Different Extensions for Different Situations

Some of the proposed extensions would apply to parents who just need more time to surmount the barriers they face. Others recognize that some parents or substitute caregivers will probably face barriers until the kids are grown — longer, in fact, but they won’t be eligible for TANF any more.

This isn’t to say that we can use the extensions to neatly classify each TANF parent who might qualify. In some cases, it’s hard to say whether a parent just needs another year or so of cash support and services or whether further services probably won’t boost her over the barrier — or barriers — between her and gainful work.

The plural here because we shouldn’t assume that each parent faces only one barrier, as the Urban Institute’s analysis of the District’s TANF caseload clearly shows.

We can nevertheless find in the extensions various reasons families shouldn’t get tossed out of the program because they’ve reached a fixed, across-the-board time limit.

Parents Who Just Need More Time

Some extensions imply barriers parents can often surmount. For example, we find one for parents who’ve experienced domestic violence and are still receiving counseling or other such services to help them cope with the trauma.

Another extension would apply to parents who’d have an unusually hard time finding a job because the local unemployment rate for workers without at least a high school diploma is 7% or higher.

Two extensions would tend to reduce the number eligible for the above. One would apply to teenage parents enrolled in high school or a GED program.

The other would buy time for parents enrolled in a postsecondary education program or a credential-granting program that’s passed muster with the Department of Employment Services.

If TANF is supposed to reduce dependency, as the federal law says, then forcing these parents to quit their studies and seek low-wage, unstable jobs — the only sort most could get — is obviously counter-productive.

Parents Up Against Seemingly Permanent Barriers

Here we find an extension for parents who have severe mental or physical disabilities, but haven’t qualified for either of the two main federal sources of cash support for people too disabled to work.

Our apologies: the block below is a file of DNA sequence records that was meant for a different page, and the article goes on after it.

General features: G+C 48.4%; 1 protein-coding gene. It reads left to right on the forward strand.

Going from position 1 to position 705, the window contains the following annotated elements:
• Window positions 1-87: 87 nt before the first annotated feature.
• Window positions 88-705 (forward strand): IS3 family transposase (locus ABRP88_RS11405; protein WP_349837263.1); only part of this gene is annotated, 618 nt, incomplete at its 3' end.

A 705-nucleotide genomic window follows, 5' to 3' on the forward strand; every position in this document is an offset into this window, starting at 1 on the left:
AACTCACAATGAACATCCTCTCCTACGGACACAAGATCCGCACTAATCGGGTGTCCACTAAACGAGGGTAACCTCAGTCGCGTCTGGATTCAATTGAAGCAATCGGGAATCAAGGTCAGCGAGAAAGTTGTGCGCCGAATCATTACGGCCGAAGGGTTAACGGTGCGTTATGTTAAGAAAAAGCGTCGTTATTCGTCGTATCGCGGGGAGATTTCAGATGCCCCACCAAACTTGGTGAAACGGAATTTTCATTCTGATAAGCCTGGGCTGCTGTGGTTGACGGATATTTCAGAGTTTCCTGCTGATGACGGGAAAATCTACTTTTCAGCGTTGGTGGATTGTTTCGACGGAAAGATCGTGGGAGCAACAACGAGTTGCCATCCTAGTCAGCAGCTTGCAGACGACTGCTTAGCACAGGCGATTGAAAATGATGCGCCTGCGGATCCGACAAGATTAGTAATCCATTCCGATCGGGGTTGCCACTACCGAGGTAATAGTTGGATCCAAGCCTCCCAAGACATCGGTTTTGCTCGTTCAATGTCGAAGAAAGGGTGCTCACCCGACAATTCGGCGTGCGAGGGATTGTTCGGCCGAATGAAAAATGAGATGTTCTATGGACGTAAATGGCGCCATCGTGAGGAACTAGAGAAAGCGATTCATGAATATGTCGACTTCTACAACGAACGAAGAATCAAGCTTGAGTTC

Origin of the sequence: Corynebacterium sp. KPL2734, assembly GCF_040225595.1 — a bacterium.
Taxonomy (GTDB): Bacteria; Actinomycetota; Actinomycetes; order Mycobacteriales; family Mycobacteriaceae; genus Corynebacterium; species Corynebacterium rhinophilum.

Another extension would apply to parents with learning disabilities that preclude employment. Still another, which might overlap, is for parents who can’t read at the level expected of eighth graders.

Another would apply to any parent or “caretaker” who’s at least 60 years old — this, of course, because anyone in that age bracket who’s jobless and has been for long enough to hit the time limit will more than likely remain so.

Parents Behaving Responsibly

The bill specifically conditions some extensions on a parent’s compliance with her Individual Responsibility Plan, i.e., the set of activities she’s required to regularly engage in and the services she should receive.

Some parents may not qualify for any of those I’ve highlighted, but are dutifully following their plans. They too would qualify for extensions, as well they should, since they’re doing their best to move from welfare to work.

Families Likely to Suffer Specific Hardships

The bill would provide extensions for families that suffer certain hardships due, at least in part, to the very low benefits they receive — and for others that would suffer them without the benefits.

These include families that are homeless or likely to be. Also reprieved are those that would effectively cease to be families because the children would be put in foster care. This itself is a child protection — and anti-poverty — measure, since we’ve ample evidence that children who grow up in foster care tend to fare poorly.

More generally, all children would have some protection from poverty so dire it’s commonly referred to as “extreme.” Even if their parents didn’t get an exemption, their own share of their families’ benefits would continue until they themselves became ineligible — when they reached legal adulthood, for example.

Reprieves, Not Repeal of the Time Limit

The bill doesn’t extend benefits indefinitely for the families it would protect. Generally speaking, their cases would be reviewed every six months, though the Mayor could set longer review periods — a sensible choice, given the nature of some barriers.

The bill does, however, do more than avert worse hardships. It rolls back benefits for exempt families to what they would be if the DC Council, with then-Mayor Fenty’s apparently hearty approval, hadn’t established the across-the-board time limit.

Both the extensions and the rollback tacitly admit the policy was a mistake. And I suppose that’s the best we can hope for — at least, in the near term.

And near term is where we need to focus because, as I (and many others) have said, 6,000 or so families, including more than 13,000 children will have no TANF benefits unless the Mayor and Council agree to change the policy — and thus on a budget that covers the District’s share of the costs.